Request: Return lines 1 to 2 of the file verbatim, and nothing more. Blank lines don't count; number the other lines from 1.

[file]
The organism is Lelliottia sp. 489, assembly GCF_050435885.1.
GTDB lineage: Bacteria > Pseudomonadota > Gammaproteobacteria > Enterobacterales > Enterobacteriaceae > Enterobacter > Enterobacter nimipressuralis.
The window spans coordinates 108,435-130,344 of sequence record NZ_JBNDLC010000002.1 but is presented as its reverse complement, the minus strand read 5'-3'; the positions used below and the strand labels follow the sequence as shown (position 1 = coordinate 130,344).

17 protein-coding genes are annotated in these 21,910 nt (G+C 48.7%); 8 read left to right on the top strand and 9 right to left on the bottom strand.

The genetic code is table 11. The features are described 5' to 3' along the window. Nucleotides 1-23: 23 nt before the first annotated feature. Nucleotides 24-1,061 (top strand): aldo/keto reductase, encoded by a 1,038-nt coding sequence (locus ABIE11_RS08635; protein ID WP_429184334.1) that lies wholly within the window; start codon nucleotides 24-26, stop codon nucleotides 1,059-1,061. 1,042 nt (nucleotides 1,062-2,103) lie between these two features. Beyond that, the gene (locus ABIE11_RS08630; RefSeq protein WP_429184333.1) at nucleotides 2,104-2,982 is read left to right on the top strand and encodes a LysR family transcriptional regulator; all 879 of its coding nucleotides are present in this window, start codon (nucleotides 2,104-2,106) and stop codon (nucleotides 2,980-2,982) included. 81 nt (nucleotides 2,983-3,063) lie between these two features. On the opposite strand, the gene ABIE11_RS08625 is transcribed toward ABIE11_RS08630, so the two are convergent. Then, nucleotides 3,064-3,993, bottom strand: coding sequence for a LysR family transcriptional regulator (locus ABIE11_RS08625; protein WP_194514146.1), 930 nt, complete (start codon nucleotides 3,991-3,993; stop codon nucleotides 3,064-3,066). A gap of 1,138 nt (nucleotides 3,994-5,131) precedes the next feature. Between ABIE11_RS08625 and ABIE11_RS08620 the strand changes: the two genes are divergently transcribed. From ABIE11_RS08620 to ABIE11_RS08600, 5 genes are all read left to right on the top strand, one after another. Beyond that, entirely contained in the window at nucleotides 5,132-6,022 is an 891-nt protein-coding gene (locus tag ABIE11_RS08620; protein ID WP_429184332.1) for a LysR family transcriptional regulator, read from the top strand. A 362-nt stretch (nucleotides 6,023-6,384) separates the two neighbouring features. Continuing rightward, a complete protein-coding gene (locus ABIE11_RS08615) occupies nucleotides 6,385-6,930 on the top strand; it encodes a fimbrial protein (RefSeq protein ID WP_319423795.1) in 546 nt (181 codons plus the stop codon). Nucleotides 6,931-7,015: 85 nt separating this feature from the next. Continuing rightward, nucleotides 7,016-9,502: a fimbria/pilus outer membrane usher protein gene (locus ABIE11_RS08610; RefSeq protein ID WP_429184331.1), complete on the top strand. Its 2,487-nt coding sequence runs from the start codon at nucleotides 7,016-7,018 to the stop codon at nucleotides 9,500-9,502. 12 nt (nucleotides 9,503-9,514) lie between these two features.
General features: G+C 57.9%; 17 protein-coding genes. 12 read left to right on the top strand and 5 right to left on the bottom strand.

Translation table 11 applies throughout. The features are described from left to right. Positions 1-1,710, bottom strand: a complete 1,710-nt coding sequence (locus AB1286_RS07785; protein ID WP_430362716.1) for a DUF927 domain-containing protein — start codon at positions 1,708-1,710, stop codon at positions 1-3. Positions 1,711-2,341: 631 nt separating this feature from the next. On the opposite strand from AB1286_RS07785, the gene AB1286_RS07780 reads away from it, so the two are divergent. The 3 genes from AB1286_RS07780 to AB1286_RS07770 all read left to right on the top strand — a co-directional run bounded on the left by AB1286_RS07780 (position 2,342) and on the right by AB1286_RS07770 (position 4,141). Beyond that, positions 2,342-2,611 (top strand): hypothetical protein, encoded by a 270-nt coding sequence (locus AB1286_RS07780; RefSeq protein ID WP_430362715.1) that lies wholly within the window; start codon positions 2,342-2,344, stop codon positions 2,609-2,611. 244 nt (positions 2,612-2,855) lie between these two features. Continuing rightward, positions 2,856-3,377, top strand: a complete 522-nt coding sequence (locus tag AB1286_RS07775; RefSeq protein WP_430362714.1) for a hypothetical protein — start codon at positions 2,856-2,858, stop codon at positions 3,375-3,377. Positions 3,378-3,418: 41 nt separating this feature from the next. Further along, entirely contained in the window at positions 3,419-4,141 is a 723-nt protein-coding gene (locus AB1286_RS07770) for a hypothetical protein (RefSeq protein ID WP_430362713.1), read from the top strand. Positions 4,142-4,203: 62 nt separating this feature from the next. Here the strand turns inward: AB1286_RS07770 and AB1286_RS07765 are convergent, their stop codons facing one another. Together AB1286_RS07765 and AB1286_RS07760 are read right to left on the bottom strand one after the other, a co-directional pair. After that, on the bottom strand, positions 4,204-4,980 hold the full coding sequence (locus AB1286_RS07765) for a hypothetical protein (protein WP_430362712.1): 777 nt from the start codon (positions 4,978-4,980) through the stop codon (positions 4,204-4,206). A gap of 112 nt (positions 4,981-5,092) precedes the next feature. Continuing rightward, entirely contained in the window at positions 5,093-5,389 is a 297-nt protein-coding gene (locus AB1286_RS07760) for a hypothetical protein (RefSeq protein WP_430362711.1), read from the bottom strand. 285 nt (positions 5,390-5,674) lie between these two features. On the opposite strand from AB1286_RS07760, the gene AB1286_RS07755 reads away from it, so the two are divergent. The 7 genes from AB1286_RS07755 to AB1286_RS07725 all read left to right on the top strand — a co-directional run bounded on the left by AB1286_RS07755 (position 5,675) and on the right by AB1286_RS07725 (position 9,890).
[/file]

The organism is Lelliottia sp. 489, assembly GCF_050435885.1.
GTDB lineage: Bacteria > Pseudomonadota > Gammaproteobacteria > Enterobacterales > Enterobacteriaceae > Enterobacter > Enterobacter nimipressuralis.